Each investor takes, or at least should take, the risk of default into account, especially when investing in high-risk companies such as start-ups. Business cases of start-ups have not yet been properly tested and most do not, or hardly have, any financial buffers. Should the financed company go bankrupt, practice shows that only in rare cases (only part of) the loan can be recovered. Normally, preferred creditors such as banks and the tax authorities will receive the benefit of all assets left in the company and there is nothing left for others. Some platforms try to reduce the risk by requesting a personal guarantee of the entrepreneur, but this is of little use if the person does not have any assets.
The actual difference between investments in loans, convertibles and equity from a risk perspective is small. Investors having certificates of shares have a larger potential upside than the holders of loans. One could say that investors almost bear the same risk, but with different potential upsides. In my opinion the most important reasons to choose for normal loans are the fixed term and monthly repayments. If you are not in a hurry to make a profit and are going for the highest potential return, convertibles and equity might be a more interesting option.
Overview largest platforms in the Netherlands
After selecting the preferred investment instrument, it is important to select one or more of the available crowdfunding platforms. Without aiming to be complete, I list the largest and most active platforms active in the Netherlands below:
Geldvoorelkaar.nl is the national market leader and funded over 825 projects, with a total sum of over 66,000,000 Euro. The platform focusses on p2p-lending and only provides investors the opportunity to invest in loans. Interest rates range from 4% to 9% depending on the risk score determined by Geldvoorelkaar.nl. All loans are being repaid in monthly instalments as of the first month. By investing in projects via this platform, it is fairly easy to generate a decent cash flow. Up to now, 3.5% of my investments on the platform have defaulted. As the principal of one of the defaulted projects was almost fully paid back, my average ROI still accounts for about 6.5% per year. The other defaulted project was probably a case of bankruptcy fraud, which I expect to happen more often in the future. The platform opens several dozen new projects every week, which creates sufficient opportunities to diversify your portfolio and reinvest your money. An investor must pay a fee equal to 0.3% * loan duration (in years) * invested amount (which amount will be refunded if the project defaults).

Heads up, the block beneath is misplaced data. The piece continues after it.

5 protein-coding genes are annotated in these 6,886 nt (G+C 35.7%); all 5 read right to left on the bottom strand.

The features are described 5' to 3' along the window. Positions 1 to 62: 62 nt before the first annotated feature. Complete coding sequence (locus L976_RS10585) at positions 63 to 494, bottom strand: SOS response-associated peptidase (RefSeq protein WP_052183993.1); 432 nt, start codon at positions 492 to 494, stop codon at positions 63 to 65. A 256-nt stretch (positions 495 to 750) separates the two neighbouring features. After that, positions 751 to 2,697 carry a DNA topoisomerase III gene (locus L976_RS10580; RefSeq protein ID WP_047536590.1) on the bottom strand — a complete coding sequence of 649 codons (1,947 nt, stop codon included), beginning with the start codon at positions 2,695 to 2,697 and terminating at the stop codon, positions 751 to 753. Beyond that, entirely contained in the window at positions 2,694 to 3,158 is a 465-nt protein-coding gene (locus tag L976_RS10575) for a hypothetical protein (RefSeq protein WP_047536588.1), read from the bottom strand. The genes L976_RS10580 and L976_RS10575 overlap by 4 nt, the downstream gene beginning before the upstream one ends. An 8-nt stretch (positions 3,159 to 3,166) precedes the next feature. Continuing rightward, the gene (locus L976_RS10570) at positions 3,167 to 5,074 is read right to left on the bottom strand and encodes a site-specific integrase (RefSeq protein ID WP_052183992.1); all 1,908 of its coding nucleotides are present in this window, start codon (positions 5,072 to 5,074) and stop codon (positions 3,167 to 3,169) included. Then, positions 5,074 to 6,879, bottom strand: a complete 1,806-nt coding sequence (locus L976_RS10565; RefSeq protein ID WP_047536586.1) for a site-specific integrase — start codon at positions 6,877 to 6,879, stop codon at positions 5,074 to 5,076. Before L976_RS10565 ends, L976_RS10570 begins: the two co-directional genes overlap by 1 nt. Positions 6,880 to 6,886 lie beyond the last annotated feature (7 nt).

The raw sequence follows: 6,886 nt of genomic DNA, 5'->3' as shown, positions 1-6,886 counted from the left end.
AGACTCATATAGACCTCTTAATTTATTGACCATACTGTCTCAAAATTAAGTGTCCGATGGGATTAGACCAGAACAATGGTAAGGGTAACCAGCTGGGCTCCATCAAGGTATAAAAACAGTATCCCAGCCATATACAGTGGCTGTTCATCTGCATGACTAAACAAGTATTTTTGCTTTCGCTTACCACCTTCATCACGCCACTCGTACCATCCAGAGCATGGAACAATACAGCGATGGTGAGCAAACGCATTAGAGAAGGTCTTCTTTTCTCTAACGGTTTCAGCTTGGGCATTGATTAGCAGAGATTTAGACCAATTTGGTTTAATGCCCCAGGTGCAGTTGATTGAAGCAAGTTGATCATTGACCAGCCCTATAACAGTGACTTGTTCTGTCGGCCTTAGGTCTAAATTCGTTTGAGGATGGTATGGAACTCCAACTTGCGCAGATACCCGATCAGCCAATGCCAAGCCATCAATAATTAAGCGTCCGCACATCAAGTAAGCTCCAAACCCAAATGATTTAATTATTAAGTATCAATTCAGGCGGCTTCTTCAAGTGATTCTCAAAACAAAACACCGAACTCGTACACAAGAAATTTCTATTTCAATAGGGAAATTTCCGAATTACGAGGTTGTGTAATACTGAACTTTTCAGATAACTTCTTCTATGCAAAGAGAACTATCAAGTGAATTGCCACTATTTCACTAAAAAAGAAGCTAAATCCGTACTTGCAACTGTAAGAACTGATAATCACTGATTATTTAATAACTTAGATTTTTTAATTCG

Oneplanetcrowd claims to be Europeâ€™s leading sustainable crowdfunding platform. Since launching in 2012 it raised over â‚¬ 6 million in funding for more than 100 projects. Oneplanetcrowd operates in Germany and the Netherlands and is planning to open in other European countries soon. It provides investors the option to invest in loans and convertibles (apart from donations and presale options) and offers some of the most interesting investment opportunities, such as Snappcar and Wakawaka Power. Various projects offer the opportunity to co-invest with sophisticated venture capital firms as these firms invest simultaneously with the crowdfunding campaign. In my opinion, this is a huge advantage for investors as VCs tend to do a thorough due diligence before choosing to invest. The platform only allows companies with a sustainable philosophy to start a campaign on the platform. Their goal is to provide high quality investments with a decent return to investors. Although this is a good niche market, the strategy makes diversification opportunities fairly difficult. Investors do not pay a fee on Oneplanetcrowd.
KapitaalOpMaatand Collin Crowdfund are some of the main competitors of Geldvoorelkaar.nl as these platforms focus solely on loans with loan periods ranging from 6 up to 120 months and interest rates of 5.5% up to 9% depending on the calculated risk. Almost 6.5 million Euro and 13 million Euro have been funded via these platforms, respectively. Investors on KapitaalOpMaat pay a one-time transaction fee of 0.9% and a yearly fee of 0.85% on Collin Crowdfunding. Both platforms provide discounts to investors investing more than certain thresholds.